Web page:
About a month ago I was down in the woods cleaning up some brush and downed branches/trees while waiting for the weather to break so I can finish up my bridge work. At one point something caught my eye swimming in the stream. Rarely is there anything actually living in the water beyond minnows and tadpoles so it somewhat startled me. I slowly crept up on it so I could get a better view of this creature. Based on the fact it was still cold out (so definitely accustomed to the water and not just taking a dip), somewhat brownish fur and flattened facial features I figured it was a beaver. For the next 15 minutes I watched the critter playing in the water and thinking to myself how cool this was since I had never seen a beaver in the wild (there is your opening, cue the classic beaver jokes!). It would swim out to the middle, do some back strokes, dive under the ice and pretty much entertain himself (or herself I guess) the entire time. Disappointed, I did not have my camera with me I eventually went in for a closer look. It spotted me and dove under the ice not to be seen again. After patience ran out, I gathered my stuff and headed back to the house thinking how cool that was but with a slight nagging feeling that something didn’t seem right. As the critter dove under the ice its tail flipped out of the water and it seemed long and thin as opposed to the mexpected paddle. After some mental gyrations, I decided it was probably due to being a juvenile and the tail comes in later or it was an otter which would make it an even a cooler experience.
The fact there was no picture of the sighting eventually bothered me so much I put my mud clothes on again and headed out with the camera. As luck would have it, it was out playing again.
So, what does it look like to you? … Beaver? … Otter? If you look close you can see the thinner than expected tail extending out to the bank. It also seemed a little too furry for an Otter, but it has been a cold winter and wasn’t sure if they fluffed up for the winter.
Any guesses yet, or have you figured it out yet (in which case you were able to come to conclusion significantly faster than I did). How about another view.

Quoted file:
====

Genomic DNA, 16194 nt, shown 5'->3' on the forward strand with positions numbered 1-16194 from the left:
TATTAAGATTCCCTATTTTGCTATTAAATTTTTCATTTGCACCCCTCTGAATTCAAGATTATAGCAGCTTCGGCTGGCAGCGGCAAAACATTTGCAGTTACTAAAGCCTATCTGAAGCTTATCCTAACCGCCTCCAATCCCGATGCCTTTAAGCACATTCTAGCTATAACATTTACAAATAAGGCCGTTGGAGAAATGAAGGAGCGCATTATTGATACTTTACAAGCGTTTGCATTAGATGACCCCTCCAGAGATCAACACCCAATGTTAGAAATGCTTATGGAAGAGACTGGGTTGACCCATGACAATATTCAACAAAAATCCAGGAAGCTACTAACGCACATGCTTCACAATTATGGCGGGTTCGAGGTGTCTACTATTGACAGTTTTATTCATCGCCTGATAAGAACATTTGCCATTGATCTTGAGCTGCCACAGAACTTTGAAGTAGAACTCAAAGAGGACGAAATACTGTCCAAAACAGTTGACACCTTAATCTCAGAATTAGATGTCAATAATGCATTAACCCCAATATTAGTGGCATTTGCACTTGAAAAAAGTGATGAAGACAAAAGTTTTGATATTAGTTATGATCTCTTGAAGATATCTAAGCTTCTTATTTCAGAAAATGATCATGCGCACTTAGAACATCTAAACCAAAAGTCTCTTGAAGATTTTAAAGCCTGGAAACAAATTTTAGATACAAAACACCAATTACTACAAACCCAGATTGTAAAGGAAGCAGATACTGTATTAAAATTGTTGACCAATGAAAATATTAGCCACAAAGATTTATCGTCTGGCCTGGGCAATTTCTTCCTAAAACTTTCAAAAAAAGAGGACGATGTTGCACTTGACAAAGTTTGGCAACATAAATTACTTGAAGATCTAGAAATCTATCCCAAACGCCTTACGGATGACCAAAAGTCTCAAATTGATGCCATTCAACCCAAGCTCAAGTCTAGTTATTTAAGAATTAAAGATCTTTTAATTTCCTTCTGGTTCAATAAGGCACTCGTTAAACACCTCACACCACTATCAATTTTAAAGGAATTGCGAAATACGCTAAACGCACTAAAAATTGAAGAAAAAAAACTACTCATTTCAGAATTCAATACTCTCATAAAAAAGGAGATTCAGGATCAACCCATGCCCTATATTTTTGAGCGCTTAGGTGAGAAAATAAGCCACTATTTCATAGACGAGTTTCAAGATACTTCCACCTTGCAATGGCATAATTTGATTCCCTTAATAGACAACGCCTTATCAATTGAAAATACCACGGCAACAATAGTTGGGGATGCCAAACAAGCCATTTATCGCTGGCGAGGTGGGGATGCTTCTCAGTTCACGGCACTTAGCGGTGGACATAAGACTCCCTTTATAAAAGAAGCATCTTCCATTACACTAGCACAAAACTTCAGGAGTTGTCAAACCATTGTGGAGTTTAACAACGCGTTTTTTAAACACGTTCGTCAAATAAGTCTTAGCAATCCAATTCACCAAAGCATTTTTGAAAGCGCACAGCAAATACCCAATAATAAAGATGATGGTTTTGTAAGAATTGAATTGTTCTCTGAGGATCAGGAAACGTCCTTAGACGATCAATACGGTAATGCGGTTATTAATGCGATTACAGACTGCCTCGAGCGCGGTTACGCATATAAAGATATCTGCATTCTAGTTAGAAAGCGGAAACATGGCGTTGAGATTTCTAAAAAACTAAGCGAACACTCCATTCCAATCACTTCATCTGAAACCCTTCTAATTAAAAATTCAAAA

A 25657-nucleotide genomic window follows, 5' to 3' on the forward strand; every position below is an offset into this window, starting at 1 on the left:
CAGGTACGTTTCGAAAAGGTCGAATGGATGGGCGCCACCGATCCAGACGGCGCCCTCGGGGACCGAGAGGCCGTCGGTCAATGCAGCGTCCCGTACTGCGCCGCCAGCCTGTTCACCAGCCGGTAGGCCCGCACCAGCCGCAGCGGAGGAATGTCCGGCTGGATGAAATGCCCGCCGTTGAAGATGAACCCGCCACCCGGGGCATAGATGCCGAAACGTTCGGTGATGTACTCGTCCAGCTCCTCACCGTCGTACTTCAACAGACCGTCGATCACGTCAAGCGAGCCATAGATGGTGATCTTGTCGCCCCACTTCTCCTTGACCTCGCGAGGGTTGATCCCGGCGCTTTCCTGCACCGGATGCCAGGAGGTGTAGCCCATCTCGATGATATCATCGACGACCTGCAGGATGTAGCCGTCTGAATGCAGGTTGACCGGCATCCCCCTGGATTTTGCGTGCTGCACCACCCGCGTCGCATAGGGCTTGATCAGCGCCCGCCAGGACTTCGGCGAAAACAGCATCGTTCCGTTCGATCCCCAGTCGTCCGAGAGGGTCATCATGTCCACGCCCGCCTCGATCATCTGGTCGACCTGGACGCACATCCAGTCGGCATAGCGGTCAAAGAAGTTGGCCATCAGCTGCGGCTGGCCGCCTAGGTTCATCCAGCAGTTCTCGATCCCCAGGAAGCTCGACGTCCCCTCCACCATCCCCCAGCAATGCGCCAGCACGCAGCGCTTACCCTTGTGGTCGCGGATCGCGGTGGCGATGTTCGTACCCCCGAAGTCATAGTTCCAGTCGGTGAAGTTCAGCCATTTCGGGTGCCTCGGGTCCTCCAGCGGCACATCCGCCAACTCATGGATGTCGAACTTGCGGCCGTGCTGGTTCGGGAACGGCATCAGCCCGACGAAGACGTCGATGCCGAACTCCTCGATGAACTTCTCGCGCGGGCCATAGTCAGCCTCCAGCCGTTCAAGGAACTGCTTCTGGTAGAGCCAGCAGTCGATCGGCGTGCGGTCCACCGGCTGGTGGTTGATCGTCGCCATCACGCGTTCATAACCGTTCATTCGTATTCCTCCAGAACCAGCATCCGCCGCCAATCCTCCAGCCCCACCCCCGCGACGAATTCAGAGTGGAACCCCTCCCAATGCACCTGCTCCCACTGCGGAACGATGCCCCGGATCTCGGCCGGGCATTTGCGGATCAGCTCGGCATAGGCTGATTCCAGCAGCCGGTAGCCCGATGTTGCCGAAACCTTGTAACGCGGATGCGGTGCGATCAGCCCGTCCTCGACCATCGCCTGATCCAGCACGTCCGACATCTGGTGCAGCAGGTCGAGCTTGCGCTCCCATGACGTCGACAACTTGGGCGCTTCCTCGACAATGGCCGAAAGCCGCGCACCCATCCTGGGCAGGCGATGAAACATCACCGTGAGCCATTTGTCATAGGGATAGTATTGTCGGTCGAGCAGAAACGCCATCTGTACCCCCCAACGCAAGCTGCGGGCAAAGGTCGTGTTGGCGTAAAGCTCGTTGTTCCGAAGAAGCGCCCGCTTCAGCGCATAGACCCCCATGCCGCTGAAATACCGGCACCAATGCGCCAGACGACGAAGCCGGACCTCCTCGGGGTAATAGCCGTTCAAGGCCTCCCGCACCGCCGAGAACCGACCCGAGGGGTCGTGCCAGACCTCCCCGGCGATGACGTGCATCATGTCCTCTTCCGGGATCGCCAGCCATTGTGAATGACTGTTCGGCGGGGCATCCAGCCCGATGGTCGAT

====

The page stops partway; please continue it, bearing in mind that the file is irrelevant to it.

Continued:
I’ll break the suspense and tell you it is a Muskrat. Thanks to a colleague at work that is familiar with these creatures and was able to quickly discern what it was based on my brief description. Turns out he traps these because they are BAD NEWS for rivers/streams. Apparently, they dig deep into the banks to make their dwellings. This results in destruction to the bank and causes serious damage especially when it comes to dams and dikes (assuming those jokes are still flashing through your conscious). I can tell you for a fact I a) did not know what this animal was and b) never seen one before. This prompted an immediate surf to Wikipedia. Sure enough, the picture there perfectly matched my specimen. Interesting enough, they are a rodent, but not part of the Rat genus.
hit the jump to see some other pictures I took
That skinny tail is actually made of scales and is slightly flattened to aid in swimming. I also see how it was able to outlast my patience since it can actually stay under water from 12-17 minutes. My friend also stated that they do not taste good at all – apparently the Musk in their name is due to a nasty scent gland they use as a defense. He mentioned that it has to be removed to eat, but it still wasn’t worth taking the time to prepare it. Immediately after our discussion, my tune changed to this was not a cool thing, but a very very very bad thing – especially since 200 feet down river my bridge supports were sunk into the same banks. This is, unfortunately, an unacceptable risk.
After coming to this conclusion, I walked back down to the stream to see if it was still. there and to make a decision on whether I needed to bring the .22 back down. Turns out it was gone obviously overhearing my plans from its vole spies. I have not seen it since then so the hope is it moved on. As a result if was a first for me.. and luckily not a last for it.
Now slap that Captain and Tennille album on the player (or iTunes) and crank it up. For those keeping track.. this is the magic #6 for the month – pressure is once again off!
2 thoughts on “An Unwelcome Visitor”
Wen you take off de skin of dat leetle mushrat,
An scrape off de musk an forget about dat,
Wat a beautifule fur, mon Dieu! dat is fine,
She sell for two dollar at any ole time.
Tidbit: President Zachary Taylor hated the nickname “Muskrat Head” and had strong reactions to a mere mention of muskrats, according to “Remembering President Zachary Taylor” by Dave Mandl.
Ah, here’s something interesting—Omsk hemorrhagic fever virus. “ZOONOSIS: Yes – disease can be acquired from direct contact with muskrats” at http://www.phac-aspc.gc.ca/msds-ftss/msds113e-eng.php
Proud to be of help,
Okay, right about now I am beginning to get frightened. Not only do I get a poem from an apparent gun carrying Christian Militia member looking to take vengeance on a cute furry innocent god fearing muskrat… but then I find out that I can get a horrible disease from this critter by coming in contact with it .. I am already getting chills and sweating profusely. Hold on…. this information came from a Canadian website… for a minute there I was taking their medical community seriously but realized the are a government run healthcare and we know how bad that can be … Wait a minute.. Holy Crap, our fine country is turning Canadian.. when the hell is the next election?
I must say, a much improved post to comment time, must have that computer purring now.